Corticosteroids in Children with Bacterial Meningitis: The Debate Continues
A retrospective study finds no effect of corticosteroids on overall mortality in children with bacterial meningitis — morbidity was not evaluated.
Use of adjuvant corticosteroids for treatment of bacterial meningitis in children is controversial. The AAP guidelines state that in children older than 6 weeks, corticosteroids should be "considered after weighing the potential benefits and risks." Results are conflicting from studies that have examined whether corticosteroids reduce mortality in children with bacterial meningitis. To further examine this issue, investigators analyzed data from the Pediatric Health Information System (representing 27 tertiary care children’s hospitals) for 2001 through 2006.
Of 2780 children (age, <18 years) who were discharged with a diagnosis of bacterial meningitis, only 8.9% received adjuvant corticosteroids (mostly dexamethasone) during the first day of hospitalization; the percentage increased from 5.8% in 2001 to 12.2% in 2006. No statistically significant differences in mortality (overall rate, 4.2%), time to death, or length of stay were found between children who did and did not receive corticosteroids.
This study, which found no mortality benefit from corticosteroids in children with bacterial meningitis, is fraught with methodologic problems. The study used retrospective administrative data based on ICD-9 discharge diagnosis codes and included children younger than 6 months, and about 65% of children in the study did not have documentation of the three most common causes of bacterial meningitis (Streptococcus pneumoniae, Neisseria meningitidis, or Haemophilus influenzae). In addition, corticosteroid use was defined as administration of corticosteroids at any time during the first day of hospitalization. Previous studies have demonstrated the benefit of corticosteroids on morbidity in children with meningitis when corticosteroids were given before the first dose of antibiotics, and other studies have shown that when steroids are first given as early as 4 hours after the first antibiotic dose, the beneficial effect is negated. Therefore, the results should not change the current recommendation for corticosteroid use in children with bacterial meningitis. The risks associated with corticosteroids in children with bacterial meningitis are primarily theoretical and unproven, while the benefit of corticosteroids in reducing hearing loss in children with H. influenzae is evidence-based.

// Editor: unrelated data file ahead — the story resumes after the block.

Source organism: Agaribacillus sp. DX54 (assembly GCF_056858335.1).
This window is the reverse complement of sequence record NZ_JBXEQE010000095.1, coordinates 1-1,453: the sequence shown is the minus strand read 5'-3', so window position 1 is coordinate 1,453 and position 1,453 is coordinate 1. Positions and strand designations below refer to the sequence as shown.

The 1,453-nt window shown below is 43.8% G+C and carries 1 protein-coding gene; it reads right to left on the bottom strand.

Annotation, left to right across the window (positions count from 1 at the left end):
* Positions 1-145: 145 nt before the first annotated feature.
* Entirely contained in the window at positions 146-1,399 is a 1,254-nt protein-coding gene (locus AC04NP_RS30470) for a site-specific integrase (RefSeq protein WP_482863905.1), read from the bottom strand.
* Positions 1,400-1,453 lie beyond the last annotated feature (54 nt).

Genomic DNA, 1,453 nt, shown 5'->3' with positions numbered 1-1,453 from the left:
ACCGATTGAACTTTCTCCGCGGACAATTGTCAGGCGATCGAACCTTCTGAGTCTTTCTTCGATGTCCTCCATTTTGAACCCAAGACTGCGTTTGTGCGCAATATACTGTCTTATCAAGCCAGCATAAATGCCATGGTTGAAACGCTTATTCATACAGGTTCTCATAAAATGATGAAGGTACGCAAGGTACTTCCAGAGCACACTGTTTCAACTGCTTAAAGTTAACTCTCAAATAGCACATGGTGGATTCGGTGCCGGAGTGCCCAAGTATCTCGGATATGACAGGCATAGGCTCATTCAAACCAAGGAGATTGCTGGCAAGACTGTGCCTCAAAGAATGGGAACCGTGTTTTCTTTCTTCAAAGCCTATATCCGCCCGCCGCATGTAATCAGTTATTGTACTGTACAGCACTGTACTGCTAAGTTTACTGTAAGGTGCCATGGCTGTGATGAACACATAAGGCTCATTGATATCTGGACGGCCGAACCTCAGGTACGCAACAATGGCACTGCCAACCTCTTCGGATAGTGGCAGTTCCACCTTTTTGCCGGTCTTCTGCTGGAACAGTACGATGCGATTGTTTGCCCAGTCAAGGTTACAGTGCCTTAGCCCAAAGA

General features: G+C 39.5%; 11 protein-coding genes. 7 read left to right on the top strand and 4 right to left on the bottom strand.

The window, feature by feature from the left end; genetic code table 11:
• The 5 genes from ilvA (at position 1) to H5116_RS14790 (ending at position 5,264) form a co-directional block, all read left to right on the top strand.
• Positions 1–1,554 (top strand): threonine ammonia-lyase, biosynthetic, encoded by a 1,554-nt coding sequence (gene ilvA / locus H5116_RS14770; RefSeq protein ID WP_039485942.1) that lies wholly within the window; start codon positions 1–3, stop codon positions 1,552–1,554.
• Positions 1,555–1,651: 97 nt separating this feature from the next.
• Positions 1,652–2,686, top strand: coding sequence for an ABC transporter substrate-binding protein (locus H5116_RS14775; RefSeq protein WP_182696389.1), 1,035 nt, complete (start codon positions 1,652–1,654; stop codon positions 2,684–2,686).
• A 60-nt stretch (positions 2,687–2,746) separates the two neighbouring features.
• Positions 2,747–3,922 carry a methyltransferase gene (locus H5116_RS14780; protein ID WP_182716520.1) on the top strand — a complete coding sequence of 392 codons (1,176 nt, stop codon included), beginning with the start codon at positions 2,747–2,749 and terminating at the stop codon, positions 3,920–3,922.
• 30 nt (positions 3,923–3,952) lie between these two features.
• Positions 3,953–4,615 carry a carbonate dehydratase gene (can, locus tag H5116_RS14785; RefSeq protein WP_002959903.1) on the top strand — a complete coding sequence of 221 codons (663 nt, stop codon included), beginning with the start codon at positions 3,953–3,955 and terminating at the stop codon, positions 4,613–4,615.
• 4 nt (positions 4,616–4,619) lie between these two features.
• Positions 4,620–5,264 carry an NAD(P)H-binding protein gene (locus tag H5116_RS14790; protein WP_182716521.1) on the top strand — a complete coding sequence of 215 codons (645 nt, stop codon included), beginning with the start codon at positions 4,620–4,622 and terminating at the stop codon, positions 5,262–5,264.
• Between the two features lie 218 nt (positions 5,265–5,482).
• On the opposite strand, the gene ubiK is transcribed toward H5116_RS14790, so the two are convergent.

— Peggy Sue Weintrub, MD
Published in Journal Watch Pediatrics and Adolescent Medicine May 6, 2008
Citation(s): Mongelluzzo J et al. Corticosteroids and mortality in children with bacterial meningitis. JAMA 2008 May 7; 299:2048.